After the crit’ of the first prototype, I began to see how complicated it was to create a device with so many functions.
I spent a lot of time on the allotments but people weren’t keen on me bringing foreign objects or noticeboards in to try out.
Trying to find a solution that allowed people to find each other has been a problem throughout the project as I had difficulty making it easy to understand. I think the density of allotments make for a massive challenge if you’re trying to create any kind of communication infrastructure.
Eventually I decided to situate the CropShare totem at the entrance of the allotments. It allows people to habituate to the presence of the structure and become curious as to its purpose. I wanted to create a kind of water cooler effect where people would talk as they interacted or passed the totem. Many of these ideas were enhanced by my discussion on “Guru’s Day” where we discussed service design and allotment politics.

The Guru's Panel

The Guru’s Panel

It was just after the second prototype that I started to do much more role playing. I put my structure in front of anyone I could get my hands on and explained to them and acted out exactly what was happening. In most cases, people were perplexed. I kept having to strip it down until all I had left was the buttons. What I realised was that this was a functional project and that many of the ideas I’d had so far were technology for technology’s sake and I was losing sight of what was useful to the users.
It was around this time that I decided to make an app as I could be prescriptive with instructions and make the entire process very clear to the users. I decided to use an app because of how many people already have phones and I also saw it as an opportunity to show that I’m capable of mobile development.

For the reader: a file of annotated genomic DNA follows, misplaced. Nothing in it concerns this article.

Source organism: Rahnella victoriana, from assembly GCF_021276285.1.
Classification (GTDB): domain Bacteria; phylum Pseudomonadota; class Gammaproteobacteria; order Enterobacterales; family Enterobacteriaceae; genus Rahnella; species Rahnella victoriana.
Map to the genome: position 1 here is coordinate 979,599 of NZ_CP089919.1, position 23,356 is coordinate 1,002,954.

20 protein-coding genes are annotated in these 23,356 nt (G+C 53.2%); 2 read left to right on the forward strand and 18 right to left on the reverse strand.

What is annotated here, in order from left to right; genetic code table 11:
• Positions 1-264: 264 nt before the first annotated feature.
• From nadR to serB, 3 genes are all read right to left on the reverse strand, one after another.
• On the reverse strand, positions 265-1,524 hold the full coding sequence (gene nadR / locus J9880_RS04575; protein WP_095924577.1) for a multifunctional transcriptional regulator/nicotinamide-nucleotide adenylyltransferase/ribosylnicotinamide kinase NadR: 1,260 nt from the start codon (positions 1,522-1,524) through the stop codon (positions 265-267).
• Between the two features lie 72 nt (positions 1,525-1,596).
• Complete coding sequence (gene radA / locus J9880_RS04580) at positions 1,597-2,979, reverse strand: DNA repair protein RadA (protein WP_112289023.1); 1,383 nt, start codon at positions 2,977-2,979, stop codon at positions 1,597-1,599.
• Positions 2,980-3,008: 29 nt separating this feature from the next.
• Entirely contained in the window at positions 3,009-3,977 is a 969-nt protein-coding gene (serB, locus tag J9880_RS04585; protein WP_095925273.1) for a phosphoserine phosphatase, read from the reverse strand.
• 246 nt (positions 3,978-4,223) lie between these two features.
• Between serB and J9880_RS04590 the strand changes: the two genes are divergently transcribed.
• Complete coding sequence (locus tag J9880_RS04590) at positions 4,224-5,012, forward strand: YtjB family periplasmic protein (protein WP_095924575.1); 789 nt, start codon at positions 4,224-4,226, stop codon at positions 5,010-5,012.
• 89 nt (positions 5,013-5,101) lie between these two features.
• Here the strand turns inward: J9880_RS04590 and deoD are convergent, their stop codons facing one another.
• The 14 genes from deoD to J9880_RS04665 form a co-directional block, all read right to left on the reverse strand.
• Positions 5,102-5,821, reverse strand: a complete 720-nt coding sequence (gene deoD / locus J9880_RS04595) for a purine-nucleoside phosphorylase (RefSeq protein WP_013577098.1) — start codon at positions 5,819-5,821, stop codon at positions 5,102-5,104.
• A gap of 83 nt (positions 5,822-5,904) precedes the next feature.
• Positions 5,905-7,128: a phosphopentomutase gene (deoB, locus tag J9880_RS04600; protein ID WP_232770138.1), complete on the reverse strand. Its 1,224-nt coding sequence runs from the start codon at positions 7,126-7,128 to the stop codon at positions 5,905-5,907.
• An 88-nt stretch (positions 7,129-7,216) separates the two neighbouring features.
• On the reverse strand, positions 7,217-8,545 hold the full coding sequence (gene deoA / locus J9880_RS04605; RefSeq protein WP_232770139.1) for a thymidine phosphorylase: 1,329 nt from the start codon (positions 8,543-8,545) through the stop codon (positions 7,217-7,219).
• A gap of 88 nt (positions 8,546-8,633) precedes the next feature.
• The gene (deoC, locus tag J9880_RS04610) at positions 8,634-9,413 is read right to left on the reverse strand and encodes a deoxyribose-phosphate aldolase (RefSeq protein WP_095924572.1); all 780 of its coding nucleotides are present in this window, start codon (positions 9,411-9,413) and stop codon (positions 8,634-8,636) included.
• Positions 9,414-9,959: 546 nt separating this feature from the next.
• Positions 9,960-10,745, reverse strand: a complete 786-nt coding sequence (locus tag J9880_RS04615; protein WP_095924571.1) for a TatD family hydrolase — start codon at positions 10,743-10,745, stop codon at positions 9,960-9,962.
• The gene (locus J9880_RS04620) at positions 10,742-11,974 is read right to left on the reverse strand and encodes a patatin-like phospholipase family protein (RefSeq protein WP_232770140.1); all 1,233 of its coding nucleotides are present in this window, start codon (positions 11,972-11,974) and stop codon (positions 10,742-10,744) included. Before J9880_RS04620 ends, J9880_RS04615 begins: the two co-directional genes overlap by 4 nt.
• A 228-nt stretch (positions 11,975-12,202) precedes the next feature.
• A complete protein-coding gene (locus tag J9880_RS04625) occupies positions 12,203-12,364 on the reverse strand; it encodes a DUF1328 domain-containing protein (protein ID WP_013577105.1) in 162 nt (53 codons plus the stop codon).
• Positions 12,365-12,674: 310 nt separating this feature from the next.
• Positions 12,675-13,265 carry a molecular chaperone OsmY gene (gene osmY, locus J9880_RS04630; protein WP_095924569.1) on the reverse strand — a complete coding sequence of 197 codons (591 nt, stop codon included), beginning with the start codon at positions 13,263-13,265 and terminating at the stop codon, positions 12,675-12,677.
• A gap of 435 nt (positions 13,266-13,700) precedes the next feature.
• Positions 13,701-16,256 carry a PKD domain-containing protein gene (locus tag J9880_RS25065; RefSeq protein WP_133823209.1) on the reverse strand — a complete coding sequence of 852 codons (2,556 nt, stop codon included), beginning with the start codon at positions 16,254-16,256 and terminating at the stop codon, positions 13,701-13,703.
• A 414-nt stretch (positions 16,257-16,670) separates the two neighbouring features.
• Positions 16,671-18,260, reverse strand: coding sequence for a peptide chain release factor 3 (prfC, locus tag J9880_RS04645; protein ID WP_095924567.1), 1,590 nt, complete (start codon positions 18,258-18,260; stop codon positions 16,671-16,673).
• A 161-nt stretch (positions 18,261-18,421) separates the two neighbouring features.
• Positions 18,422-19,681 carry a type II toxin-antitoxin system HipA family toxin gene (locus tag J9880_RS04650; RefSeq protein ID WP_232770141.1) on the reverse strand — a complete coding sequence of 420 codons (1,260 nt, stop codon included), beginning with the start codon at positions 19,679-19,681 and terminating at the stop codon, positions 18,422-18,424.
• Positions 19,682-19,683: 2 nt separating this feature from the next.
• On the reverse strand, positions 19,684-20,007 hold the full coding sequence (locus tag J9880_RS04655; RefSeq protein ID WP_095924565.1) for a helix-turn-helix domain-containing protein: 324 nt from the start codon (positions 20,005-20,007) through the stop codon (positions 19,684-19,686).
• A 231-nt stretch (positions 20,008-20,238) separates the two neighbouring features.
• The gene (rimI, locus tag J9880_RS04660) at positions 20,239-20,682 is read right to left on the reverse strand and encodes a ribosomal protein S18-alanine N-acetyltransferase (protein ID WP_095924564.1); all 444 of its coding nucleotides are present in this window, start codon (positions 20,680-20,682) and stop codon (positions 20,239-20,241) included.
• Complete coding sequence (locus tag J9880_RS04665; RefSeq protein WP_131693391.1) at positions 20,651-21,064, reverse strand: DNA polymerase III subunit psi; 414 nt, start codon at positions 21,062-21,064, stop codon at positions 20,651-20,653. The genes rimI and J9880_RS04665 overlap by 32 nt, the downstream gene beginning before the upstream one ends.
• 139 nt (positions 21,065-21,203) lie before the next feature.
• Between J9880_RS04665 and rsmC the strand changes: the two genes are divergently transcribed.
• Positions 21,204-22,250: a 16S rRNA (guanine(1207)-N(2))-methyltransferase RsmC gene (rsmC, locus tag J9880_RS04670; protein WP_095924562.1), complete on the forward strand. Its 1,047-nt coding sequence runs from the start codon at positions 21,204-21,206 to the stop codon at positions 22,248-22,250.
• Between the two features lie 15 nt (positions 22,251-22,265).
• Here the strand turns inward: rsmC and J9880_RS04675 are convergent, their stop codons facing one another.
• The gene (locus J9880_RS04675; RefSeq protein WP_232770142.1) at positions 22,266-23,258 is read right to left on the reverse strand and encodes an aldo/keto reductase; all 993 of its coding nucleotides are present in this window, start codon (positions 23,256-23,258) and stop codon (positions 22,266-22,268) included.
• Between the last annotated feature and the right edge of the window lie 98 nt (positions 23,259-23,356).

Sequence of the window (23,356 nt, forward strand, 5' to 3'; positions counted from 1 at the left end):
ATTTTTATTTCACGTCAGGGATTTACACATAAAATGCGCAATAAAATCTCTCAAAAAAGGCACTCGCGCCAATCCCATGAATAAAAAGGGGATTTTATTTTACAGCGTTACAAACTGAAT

I wish I’d had a little more time to work on the app so that I could refine the graphics and add some animations to the transitions. It’s perfectly functional and works well in tandem with the totem.


The project started out as a device for newer allotment holders to get help from more experienced members. This was a way of encouraging a sense of community as I’ve found that relationships naturally grow when we work side by side. I think this was also related to the fact that I worked with Skillshare and admired what they did.

It was quite late in the day that I decided to return to one of my earliest ideas. I wanted to allow allotment holders to sell food. The reason I stayed away from this for so long was because I’d been told that it was against the rules to sell food grown on the allotments. People will often say that there is not enough food on allotments to supply any kind of distribution but I knew that people did sell and give away surpluses to friends and family. So I’d worked out a way to create a one to one connection between individuals while also providing a small income for the growers.
I’m really happy with the outcome; being able to create a device that helps communities, encourages sustainability and creates delicious food is more than I could have asked for.


Read more from Struan Fraser at http://interaction.dundee.ac.uk/~szfraser/blog/?feed=rss2